Cutting for Stone

cuttingI have no idea why it took me so long to read this book.  I picked it up at least a year ago and it has been sitting on my shelf ever since.  I think I mixed up the plot with another book.  Or perhaps it’s because the plot summary on the back just doesn’t do the book justice.

Read this book.

It starts with an Indian nun working in a hospital in Ethiopia.  Shockingly she’s in labor and it’s not going well.  She dies giving birth to what turns out to be conjoined twins (they are immediately separated).  The man who is the father flees, leaving the twins virtually orphans.

They are adopted by Hema and Ghosh, two other doctors at the hospital, and grow up in the political unrest of Ethiopia.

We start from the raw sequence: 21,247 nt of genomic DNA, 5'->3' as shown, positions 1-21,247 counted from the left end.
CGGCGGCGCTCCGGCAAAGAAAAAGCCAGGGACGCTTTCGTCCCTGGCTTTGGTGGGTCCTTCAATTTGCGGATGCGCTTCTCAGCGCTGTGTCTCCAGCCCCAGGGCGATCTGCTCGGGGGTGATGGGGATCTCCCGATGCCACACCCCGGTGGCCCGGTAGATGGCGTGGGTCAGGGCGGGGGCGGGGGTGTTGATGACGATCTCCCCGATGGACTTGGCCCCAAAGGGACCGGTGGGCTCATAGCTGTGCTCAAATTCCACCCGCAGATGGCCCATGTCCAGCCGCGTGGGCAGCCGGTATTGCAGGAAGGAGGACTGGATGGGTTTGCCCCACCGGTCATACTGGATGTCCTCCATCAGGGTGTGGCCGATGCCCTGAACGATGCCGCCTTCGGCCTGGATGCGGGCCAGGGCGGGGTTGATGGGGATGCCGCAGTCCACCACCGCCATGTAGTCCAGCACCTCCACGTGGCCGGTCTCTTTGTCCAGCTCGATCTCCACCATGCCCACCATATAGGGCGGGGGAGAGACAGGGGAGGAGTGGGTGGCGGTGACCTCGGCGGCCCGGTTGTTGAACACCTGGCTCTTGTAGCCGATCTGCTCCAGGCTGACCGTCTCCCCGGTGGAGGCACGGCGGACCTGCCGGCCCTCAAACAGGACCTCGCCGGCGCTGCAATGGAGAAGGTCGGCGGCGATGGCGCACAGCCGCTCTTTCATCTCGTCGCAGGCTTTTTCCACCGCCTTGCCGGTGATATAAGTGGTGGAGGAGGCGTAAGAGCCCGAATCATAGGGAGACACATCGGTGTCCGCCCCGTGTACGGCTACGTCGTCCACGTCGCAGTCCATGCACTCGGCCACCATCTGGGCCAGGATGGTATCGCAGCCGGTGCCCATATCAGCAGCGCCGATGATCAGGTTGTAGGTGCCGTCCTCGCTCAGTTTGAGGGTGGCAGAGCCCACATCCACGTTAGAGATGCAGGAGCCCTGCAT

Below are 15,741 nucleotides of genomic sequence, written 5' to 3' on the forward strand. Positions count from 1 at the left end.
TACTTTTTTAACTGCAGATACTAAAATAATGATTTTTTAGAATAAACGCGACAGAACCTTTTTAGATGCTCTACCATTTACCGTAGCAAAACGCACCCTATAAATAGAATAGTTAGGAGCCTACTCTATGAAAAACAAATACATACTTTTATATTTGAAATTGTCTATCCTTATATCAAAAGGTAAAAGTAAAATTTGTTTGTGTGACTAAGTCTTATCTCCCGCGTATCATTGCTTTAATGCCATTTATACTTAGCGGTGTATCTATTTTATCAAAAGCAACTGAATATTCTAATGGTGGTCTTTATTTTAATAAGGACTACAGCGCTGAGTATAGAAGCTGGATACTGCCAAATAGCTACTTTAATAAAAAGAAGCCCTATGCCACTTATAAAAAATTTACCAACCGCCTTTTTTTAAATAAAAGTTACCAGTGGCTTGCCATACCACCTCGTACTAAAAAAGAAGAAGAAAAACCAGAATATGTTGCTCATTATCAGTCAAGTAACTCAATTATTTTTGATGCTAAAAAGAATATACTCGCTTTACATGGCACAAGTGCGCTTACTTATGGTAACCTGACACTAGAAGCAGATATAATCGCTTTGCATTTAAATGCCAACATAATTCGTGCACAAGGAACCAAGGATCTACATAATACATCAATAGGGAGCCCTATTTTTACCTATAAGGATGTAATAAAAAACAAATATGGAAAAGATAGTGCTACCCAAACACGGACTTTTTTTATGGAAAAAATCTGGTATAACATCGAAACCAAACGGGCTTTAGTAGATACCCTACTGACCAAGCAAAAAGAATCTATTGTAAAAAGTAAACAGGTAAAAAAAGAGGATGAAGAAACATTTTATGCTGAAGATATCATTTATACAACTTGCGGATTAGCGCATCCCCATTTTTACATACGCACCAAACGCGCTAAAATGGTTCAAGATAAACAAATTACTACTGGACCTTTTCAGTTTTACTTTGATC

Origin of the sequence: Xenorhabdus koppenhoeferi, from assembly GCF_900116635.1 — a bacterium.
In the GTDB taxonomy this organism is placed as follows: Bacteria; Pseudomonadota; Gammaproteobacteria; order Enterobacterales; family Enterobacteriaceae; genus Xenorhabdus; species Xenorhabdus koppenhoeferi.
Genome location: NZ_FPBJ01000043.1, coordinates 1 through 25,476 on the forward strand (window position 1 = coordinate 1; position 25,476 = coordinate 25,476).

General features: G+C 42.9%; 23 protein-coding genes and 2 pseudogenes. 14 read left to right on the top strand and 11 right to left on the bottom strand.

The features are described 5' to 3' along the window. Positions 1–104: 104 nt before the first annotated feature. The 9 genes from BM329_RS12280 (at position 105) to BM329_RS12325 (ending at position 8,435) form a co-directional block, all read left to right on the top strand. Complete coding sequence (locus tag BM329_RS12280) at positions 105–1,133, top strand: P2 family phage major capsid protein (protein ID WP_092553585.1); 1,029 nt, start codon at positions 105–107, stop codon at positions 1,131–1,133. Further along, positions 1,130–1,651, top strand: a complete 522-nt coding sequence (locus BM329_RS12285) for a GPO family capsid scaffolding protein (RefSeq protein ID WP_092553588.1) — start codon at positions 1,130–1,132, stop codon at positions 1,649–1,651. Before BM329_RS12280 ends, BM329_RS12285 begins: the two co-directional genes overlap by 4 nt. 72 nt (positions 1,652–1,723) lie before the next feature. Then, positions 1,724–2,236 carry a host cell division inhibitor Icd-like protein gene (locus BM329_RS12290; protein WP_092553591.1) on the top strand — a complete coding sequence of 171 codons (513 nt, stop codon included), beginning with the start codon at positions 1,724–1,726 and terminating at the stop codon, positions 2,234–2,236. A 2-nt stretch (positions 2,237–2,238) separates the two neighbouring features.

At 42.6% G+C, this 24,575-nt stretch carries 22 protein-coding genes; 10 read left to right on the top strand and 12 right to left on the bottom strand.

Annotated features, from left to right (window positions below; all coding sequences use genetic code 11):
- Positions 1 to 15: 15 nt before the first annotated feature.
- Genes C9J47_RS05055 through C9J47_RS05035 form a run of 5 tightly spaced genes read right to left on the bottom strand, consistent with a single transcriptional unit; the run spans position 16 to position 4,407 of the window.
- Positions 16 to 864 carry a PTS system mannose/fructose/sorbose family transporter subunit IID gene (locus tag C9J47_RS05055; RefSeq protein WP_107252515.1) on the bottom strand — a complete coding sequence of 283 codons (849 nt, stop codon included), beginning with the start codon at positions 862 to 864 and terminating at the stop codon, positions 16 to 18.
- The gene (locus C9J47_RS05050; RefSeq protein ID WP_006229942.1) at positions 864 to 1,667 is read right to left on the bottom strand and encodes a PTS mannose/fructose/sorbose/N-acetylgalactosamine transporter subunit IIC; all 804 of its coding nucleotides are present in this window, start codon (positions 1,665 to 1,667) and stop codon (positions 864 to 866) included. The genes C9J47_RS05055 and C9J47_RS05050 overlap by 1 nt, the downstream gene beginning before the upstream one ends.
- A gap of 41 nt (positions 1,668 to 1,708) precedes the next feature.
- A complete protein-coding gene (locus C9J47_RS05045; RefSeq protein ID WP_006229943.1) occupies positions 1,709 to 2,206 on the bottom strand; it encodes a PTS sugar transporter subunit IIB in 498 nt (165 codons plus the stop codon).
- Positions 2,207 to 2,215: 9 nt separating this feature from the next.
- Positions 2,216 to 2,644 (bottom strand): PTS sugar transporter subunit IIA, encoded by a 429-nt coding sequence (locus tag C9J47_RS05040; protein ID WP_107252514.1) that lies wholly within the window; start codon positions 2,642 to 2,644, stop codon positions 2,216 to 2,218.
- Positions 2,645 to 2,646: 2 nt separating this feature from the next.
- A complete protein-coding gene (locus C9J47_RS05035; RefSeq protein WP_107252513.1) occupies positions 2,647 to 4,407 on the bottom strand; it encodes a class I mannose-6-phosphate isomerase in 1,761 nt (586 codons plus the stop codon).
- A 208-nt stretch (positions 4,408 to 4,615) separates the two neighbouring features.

The narrator of the story is Marion, one of the twins.  The world is seen through his eyes, eyes who love his neighbor and seem to both deeply understand and be mystified by his brother.  He sees himself as part of the ShivaMarion whole, and yet watching his brother blossom into a medical genius.

To me, the novel was about belonging and never belonging.  Marion is part of a loving family and a loving community and yet he is Indian in an African country and an orphan.  He is half of the twin whole and yet seems to always be outside his brother looking in.

Dramatic events take Marion to the US and into new worlds where he doesn’t belong.  His medical abilities should make him part of the establishment, but circumstances conspire to keep him on the outside.

This is the kind of book you could read again and again and find new layers within it.  My only complaint is that near the end of the book Marion does a few things that are brushed off as inconsequential, but made me strongly dislike him, which was unfortunate.

If you have this book sitting on your shelf, pick it up and read it.


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